A decade or so later, my mother and father helped me buy my first computer, a Radio Shack TRS-80 Model 1 with Level II BASIC. Presciently, they were not going to miss the opportunity to steer at least one son squarely into the face of the oncoming tech tsunami. It was a sort of 20th Century version of every good Catholic mother’s dream of giving one of her sons to the priesthood. Things I learned on that computer in 1977 — the MID statement comes to mind, for example — I used as recently as yesterday, albeit with a spreadsheet on Google’s cloud. It’s safe to say that wasn’t even a glimmer in Larry Page’s four year old eye back then.

After a period of rumours which would have been measured in days or at most a week or two, mysterious boxes marked with the IBM logo began to show up at the ComputerLand store on Broadway. We might have thought “we’re going to start selling typewriters?” When unboxed and assembled, we could hardly believe our eyes.

It was the IBM Personal Computer.

We knew from first glance that nothing was ever going to be the same again. The story would only be fully told a number of years later: a small group within IBM had begun to realize that there really was a market for a desktop computer. Like the PDP-8, cheaper really did mean more customers. Lots more. Previously, IBM had been content to leave whatever opportunity that was to juvenile upstarts like Apple, Radio Shack and Commodore. But as those manufacturers and their products began to enter the 1970s lexicon, and perhaps as a sop to young engineers who might be considering decamping for Silicon Valley, IBM set up a skunkworks in Boca Raton, Florida. They proceeded to break every rule which had made IBM successful for years.

Rather than design and build everything in-house, IBM brought together a ragtag collection of more-or-less standard, off-the-shelf, third-party parts and integrated them into a pretty decent, but not spectacular, hardware platform. Lacking anything in-house capable of tying it all together, they worked out a deal with a rebellious upstart from Seattle called Microsoft. They agreed to supply IBM with a version of their MS-DOS operating system on short notice. Wisely, IBM also ensured that popular software applications, like VisiCalc and Wordstar, were at least in the process of being ported over to IBM’s new machine.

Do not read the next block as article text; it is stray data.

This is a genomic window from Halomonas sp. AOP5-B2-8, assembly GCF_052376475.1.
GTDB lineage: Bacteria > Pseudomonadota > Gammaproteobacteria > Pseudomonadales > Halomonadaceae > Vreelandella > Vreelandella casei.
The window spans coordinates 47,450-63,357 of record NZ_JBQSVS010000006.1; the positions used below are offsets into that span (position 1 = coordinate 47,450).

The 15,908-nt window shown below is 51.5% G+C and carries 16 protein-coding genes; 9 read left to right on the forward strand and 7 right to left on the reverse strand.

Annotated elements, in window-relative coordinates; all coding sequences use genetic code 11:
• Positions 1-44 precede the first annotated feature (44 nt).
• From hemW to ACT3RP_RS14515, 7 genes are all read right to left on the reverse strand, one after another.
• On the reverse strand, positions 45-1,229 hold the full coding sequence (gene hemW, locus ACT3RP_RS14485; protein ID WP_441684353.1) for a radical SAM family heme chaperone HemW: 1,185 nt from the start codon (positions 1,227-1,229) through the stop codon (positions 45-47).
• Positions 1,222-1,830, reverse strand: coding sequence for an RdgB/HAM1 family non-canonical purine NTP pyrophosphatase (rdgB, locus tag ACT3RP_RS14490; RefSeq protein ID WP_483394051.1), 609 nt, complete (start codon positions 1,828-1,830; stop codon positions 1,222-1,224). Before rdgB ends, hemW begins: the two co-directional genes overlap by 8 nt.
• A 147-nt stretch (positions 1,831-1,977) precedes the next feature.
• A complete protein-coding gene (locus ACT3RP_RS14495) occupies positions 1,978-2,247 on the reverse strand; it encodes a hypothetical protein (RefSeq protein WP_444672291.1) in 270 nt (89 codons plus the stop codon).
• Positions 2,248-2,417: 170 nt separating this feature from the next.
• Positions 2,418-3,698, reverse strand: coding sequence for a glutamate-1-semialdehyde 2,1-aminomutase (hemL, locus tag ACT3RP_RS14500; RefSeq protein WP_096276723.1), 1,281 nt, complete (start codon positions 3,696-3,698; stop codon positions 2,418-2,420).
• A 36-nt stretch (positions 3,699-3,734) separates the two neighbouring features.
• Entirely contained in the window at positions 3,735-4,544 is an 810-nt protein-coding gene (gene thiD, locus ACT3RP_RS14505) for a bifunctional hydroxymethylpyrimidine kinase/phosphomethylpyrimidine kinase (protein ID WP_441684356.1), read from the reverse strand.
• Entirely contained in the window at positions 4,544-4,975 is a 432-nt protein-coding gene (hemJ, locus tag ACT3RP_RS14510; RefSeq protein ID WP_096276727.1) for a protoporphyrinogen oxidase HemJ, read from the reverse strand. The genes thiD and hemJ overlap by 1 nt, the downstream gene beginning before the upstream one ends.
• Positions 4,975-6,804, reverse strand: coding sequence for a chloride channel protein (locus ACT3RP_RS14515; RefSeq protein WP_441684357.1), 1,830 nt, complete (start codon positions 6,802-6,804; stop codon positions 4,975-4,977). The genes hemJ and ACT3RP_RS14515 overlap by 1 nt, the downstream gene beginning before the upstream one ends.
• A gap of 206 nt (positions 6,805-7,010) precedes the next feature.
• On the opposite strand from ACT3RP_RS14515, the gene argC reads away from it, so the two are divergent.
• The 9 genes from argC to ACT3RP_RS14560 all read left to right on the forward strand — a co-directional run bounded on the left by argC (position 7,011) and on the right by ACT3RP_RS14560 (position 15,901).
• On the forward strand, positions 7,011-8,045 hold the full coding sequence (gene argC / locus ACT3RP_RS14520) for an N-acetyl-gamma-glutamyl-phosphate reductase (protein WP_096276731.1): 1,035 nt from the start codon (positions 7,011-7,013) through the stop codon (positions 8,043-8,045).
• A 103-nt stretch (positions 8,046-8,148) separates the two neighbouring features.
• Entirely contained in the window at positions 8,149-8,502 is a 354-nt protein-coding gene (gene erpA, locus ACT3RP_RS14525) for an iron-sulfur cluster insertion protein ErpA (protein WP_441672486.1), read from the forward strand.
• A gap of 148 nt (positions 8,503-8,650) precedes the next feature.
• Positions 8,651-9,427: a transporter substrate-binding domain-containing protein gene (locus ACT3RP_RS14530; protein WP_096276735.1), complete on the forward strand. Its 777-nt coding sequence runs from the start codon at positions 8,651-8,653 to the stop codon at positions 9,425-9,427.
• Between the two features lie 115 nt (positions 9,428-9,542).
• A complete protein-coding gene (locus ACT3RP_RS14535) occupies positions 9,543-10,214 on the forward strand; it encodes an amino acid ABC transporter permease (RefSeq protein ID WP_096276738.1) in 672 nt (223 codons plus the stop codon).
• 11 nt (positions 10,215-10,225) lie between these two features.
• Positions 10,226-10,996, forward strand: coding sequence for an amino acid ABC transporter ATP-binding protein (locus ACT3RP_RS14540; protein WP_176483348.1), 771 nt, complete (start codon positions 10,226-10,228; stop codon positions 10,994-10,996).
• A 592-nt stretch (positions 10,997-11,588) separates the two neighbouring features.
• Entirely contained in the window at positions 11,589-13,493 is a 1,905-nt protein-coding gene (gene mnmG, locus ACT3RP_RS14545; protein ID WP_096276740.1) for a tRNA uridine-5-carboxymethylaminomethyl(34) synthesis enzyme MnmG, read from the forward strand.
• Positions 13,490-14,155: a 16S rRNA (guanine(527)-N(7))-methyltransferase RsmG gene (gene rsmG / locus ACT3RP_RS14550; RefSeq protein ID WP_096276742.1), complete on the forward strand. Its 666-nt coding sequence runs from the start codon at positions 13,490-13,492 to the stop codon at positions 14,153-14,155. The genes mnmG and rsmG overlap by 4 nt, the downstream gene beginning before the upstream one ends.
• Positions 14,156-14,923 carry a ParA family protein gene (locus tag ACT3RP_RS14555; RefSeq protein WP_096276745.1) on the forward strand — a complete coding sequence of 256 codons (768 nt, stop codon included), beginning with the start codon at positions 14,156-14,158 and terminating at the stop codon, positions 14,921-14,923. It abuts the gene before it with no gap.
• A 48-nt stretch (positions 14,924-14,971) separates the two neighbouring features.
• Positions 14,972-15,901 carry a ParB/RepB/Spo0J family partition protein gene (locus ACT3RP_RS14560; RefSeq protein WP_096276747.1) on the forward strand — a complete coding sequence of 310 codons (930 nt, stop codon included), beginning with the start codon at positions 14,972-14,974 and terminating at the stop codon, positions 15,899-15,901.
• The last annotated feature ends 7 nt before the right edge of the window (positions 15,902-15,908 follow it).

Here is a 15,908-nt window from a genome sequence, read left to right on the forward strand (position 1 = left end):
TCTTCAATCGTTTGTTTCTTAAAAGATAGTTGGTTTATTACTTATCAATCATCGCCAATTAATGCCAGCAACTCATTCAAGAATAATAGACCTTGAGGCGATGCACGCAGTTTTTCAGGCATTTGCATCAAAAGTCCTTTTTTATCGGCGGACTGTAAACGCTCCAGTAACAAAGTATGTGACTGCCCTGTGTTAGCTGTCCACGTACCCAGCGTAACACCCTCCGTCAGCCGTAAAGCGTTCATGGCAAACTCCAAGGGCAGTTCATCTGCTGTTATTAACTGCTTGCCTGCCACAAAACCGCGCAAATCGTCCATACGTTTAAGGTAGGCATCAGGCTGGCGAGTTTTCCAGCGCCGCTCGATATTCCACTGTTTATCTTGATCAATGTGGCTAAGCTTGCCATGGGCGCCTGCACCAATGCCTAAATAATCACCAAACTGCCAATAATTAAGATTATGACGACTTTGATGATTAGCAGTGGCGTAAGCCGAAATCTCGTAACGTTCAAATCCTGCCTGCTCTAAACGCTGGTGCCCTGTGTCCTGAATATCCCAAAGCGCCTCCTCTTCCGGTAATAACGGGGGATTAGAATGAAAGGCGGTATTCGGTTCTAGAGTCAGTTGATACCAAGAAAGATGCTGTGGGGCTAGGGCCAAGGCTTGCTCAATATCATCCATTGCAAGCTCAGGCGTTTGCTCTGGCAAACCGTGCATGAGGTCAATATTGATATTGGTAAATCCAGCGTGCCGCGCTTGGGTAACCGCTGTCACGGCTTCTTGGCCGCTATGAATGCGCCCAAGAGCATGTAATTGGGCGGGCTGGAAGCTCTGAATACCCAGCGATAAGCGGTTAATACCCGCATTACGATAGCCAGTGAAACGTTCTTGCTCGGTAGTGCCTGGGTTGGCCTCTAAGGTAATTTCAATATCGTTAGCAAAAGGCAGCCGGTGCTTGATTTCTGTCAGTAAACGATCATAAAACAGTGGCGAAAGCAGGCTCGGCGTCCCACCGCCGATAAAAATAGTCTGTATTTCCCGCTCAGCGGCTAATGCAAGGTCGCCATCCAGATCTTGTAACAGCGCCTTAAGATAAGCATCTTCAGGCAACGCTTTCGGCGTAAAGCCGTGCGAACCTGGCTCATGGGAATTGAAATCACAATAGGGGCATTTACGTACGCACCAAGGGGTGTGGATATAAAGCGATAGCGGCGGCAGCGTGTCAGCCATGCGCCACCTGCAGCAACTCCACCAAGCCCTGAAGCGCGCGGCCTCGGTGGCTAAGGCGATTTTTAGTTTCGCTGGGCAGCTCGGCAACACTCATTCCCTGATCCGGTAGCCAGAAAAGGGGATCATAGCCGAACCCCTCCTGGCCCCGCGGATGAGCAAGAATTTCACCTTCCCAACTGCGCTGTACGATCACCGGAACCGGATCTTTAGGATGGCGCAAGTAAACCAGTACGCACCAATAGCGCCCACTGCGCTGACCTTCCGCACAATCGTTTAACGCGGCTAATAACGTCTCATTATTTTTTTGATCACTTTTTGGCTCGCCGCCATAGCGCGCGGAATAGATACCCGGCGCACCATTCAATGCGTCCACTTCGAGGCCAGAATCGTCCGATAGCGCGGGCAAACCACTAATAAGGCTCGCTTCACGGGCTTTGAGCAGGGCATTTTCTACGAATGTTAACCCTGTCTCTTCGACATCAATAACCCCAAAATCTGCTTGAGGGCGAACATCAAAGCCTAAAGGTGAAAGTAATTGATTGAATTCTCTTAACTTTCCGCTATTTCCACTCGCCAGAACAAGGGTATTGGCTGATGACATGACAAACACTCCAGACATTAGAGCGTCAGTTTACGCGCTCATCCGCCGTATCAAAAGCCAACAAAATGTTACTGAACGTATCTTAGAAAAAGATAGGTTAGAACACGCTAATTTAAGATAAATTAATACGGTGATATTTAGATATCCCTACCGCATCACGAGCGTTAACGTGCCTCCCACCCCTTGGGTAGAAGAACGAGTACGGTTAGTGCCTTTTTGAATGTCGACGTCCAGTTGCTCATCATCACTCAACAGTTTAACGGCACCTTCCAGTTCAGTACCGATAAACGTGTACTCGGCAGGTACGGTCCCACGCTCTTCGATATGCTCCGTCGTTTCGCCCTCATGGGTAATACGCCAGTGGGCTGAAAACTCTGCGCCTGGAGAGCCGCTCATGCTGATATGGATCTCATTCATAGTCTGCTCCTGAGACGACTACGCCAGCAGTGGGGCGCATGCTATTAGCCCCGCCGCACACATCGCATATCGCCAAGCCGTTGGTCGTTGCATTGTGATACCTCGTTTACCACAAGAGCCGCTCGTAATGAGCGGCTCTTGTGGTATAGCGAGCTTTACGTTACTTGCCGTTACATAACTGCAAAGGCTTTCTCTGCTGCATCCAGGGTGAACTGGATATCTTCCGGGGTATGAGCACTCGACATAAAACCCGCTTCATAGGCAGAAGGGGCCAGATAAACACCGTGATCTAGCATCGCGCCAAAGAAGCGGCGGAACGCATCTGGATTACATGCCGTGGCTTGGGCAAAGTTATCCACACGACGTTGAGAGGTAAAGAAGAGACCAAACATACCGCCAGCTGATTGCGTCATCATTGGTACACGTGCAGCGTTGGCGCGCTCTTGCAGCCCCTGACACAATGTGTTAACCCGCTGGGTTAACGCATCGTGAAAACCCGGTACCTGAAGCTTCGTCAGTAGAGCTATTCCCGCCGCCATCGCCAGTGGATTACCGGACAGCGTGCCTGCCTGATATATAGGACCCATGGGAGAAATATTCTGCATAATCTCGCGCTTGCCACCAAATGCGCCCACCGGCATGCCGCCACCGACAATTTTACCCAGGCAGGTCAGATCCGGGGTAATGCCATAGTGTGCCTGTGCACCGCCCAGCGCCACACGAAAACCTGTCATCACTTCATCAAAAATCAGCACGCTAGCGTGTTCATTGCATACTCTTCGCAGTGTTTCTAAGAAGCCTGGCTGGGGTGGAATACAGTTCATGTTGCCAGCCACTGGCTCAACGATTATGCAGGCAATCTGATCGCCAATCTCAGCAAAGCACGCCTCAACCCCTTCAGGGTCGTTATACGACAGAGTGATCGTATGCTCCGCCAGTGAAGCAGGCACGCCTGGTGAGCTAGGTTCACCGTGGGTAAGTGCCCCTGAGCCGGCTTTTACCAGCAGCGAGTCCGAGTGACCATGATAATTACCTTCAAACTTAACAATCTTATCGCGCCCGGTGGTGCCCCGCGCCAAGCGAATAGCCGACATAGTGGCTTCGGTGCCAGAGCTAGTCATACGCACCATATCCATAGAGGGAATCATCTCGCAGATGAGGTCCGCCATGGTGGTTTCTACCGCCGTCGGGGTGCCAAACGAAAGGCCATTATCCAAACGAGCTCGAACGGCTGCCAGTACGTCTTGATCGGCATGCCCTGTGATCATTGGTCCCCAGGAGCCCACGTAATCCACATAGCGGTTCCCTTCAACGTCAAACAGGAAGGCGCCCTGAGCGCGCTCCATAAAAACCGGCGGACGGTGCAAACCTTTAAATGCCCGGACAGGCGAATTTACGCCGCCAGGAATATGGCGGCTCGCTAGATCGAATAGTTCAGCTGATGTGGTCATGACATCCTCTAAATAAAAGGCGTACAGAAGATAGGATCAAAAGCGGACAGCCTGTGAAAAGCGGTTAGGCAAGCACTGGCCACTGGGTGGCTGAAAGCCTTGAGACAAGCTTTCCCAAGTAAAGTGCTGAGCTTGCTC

The only uniquely IBM value brought to this new project was the revered build quality inherited from the Big Blue of old. The IBM PC weighed a ton and owners delighted in that. The keyboard had a luxurious, tactile feel reminiscent of IBM Selectric typewriters last seen in Typing 11 in high school. Detractors, however, were quick to point out that despite its vastly superior look-and-feel, the IBM PC was actually not that much more capable than the fully tricked out Apple IIs we had been selling for a couple of years and for much less money. It didn’t matter in the least. The very same university professors and raised floor mavens were back. Those who had dismissed our pleadings to that very moment were arriving in droves and forking over their cash for their own personal IBM without a second thought.

In an instant, the folksy hobby types and chatty enthusiasts had been unceremoniously shoved aside and it was all business from there on in. At the same time, IBMers of old must have been left scratching their collective heads and wondering what had become of their rarified, country club, employment-for-life world. The ground seemed to shift and roll beneath all of our feet.

Johannes Gutenberg printed about 180 copies of his eponymous Bible, only 49 of which survived. Short of finding a warehouse somewhere with thousands of previously undiscovered copies, the 49 represent the substantial evidence of Gutenberg’s invention credited with launching the modern age. Before his movable type printing press, the dissemination of knowledge was limited to how fast it could spread from one set of lips to another pair of ears. After Gutenberg it was limited only by how fast you could churn out copies of the latest pageturner and get them into the hands of a population eager to lift itself out of the filth and pestilance of the dark ages. Gutenberg had given birth to the early ancestor of the Information Age.

I sometimes wonder if those passing by Gutenberg’s workshop in Mainz, Germany in the 1400s would have had the slightest clue what was going on inside, never mind the juggernaut his printing press would unleash. Did fans of movable type who had been experimenting with their own versions gather on Saturday mornings and waste Gutenberg’s time with idle chatter? Maybe. Did anybody recognize his work as a turning point in human history? Likely not, I think. No one person would have lived long enough to fully witness the earth-shattering impact Gutenberg’s work would have. It’s only looking back across a half dozen centuries that it became evident that was the case.

The ComputerLand store on West Broadway was not any version of Gutenberg’s workshop. In fact, our concerns in that cluttered little store were a parallel, puny universe to those milestones of human development. However, the corner of Broadway and Arbutus was at least within the blast radius of the new Information Age which had just begun. I am grateful for the observation perch I had. I’m also grateful to have felt, first hand, the shockwave and the seismic tremor of its arrival, and to be smart enough to know what it was.

©2018 Terence C. Gannon

Thank you so much for reading! If you prefer, this essay is also available as an episode on the Not There Yet podcast, read by the author.